March 31, 2011
Budget issues prompt big talk of big prisoner release in Alabama
As detailed in this local article, headlined "3,000 Alabama inmates may be released," budget realities may mean that a tide of prisoners may soon be rolling out of cells in Alabama. Here is how the article starts:
The state finance director said Wednesday that 3,000 Alabama prison inmates convicted of nonviolent crimes will have to be released if the Legislature adopts the General Fund budget proposed by Gov. Robert Bentley.
State Finance Director David Perry, who was appointed by Bentley, told a joint meeting of the House and Senate judiciary committees that the cuts required in the governor's budget will force a reduction in the number of prison inmates.
Perry made the dramatic announcement as members of the two judiciary committees were discussing a package of more than 20 bills supported by Chief Justice Sue Bell Cobb that are aimed at reforming Alabama's sentencing procedures and reducing the number of prison inmates.
The overall message of the day: Through budget cuts, sentencing reform or both, the state's prison census needs to come down. "The governor's budget assumes there will be a lower inmate count. One way to do that is to apply some of these reforms," Perry said. He told committee members that releasing prisoners because of sentencing reform would be "more responsible" than letting them go because of budget cuts.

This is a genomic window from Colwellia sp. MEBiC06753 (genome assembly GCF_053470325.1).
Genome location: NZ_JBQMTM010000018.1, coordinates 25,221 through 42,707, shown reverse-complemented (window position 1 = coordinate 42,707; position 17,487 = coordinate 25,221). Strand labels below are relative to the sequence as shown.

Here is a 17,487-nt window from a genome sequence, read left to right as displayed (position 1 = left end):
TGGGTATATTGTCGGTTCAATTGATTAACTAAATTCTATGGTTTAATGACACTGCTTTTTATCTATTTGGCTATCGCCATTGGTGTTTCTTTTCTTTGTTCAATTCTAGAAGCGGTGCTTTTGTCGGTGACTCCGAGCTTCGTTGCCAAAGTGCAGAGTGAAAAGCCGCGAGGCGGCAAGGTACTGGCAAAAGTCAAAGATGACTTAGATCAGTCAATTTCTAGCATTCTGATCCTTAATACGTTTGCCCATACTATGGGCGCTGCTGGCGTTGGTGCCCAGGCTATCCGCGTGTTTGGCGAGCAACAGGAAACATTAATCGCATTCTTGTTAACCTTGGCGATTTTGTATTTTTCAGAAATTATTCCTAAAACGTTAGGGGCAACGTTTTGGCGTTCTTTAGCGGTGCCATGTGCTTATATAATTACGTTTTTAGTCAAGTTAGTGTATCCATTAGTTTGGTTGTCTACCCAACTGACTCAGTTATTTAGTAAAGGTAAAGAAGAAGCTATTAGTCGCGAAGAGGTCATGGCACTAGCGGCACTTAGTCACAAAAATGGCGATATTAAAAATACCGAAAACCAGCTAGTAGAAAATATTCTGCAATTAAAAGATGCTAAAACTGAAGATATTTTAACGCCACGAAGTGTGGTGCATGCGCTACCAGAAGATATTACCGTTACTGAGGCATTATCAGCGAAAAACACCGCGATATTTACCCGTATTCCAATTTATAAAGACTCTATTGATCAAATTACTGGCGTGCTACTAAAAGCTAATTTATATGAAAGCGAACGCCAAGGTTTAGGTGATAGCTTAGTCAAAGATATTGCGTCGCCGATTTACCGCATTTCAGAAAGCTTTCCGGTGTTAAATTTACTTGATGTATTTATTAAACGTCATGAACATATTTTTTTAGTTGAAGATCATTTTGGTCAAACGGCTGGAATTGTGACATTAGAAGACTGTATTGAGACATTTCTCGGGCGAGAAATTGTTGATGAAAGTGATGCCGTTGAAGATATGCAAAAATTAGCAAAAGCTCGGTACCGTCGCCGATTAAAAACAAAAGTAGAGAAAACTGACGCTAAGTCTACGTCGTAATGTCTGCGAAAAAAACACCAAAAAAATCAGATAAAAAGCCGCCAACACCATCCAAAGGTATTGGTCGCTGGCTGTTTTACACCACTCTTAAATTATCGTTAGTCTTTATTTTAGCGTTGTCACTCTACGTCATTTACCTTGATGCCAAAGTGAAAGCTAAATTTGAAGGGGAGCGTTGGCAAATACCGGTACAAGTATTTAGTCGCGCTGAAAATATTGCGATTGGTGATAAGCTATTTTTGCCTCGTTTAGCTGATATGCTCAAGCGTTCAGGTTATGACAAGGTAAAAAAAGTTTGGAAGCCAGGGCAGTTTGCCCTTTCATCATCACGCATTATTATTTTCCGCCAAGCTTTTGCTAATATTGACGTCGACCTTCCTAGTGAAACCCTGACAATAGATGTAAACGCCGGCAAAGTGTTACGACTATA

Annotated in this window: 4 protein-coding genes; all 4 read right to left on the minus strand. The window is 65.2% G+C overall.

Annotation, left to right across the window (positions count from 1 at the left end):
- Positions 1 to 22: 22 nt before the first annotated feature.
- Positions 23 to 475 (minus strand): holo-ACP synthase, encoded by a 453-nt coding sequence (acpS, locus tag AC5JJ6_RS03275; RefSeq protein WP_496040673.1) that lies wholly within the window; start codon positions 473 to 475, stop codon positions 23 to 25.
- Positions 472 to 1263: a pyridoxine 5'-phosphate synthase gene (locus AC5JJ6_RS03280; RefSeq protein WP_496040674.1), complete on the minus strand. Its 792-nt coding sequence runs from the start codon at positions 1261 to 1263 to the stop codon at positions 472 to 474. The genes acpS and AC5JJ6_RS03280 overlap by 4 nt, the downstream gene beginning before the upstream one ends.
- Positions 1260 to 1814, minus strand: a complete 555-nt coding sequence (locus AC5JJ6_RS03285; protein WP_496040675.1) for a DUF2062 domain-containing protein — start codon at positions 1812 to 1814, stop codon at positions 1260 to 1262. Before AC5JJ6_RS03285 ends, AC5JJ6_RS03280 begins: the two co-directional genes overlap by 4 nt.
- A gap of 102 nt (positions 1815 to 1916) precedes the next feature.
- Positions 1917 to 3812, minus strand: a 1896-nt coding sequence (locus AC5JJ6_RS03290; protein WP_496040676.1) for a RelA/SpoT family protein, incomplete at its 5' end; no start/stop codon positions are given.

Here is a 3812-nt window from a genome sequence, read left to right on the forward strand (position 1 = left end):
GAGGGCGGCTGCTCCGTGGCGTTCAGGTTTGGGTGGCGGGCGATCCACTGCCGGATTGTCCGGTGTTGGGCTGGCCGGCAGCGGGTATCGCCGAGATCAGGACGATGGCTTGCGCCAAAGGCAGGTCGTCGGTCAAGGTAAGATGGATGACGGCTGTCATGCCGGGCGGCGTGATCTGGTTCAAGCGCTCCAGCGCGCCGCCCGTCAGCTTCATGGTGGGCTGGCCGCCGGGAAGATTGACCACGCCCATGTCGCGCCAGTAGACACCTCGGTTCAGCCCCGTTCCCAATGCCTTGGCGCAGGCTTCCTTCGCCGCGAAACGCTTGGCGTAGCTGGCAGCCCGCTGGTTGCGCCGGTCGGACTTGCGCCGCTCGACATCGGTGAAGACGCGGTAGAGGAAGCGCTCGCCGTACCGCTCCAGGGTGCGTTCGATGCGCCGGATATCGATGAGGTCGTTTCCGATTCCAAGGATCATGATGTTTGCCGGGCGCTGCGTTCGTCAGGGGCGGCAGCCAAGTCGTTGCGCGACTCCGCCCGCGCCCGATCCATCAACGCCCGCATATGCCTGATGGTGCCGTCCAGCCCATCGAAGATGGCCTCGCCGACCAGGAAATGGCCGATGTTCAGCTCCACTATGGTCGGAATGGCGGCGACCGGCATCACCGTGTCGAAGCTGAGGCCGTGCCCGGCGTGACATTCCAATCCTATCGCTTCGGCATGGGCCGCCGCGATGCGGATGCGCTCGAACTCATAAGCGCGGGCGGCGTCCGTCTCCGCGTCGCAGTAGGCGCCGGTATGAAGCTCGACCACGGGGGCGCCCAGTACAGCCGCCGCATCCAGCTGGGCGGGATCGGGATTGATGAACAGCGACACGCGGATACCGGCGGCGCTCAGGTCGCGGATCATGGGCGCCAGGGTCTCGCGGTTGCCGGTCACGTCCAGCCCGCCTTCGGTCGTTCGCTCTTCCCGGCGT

Perry said the governor's office has examined the prison rolls and found about 4,000 prison inmates who committed nonviolent crimes and are not sex offenders, who are within 12 months of their release date. The Alabama Department of Corrections had charge of 31,911 inmates altogether in November 2010, the most recent statistical report on the department's website.
March 31, 2011 at 09:14 AM | Permalink
TrackBack URL for this entry:
Listed below are links to weblogs that reference Budget issues prompt big talk of big prisoner release in Alabama:
"...who committed nonviolent crimes and are not sex offenders"
This implies that there are sex offenders whom are also non-violent. This is definitely indicative that all crimes are not created equal in the eyes of constitutional authority.
Posted by: Eric Knight | Mar 31, 2011 12:30:49 PM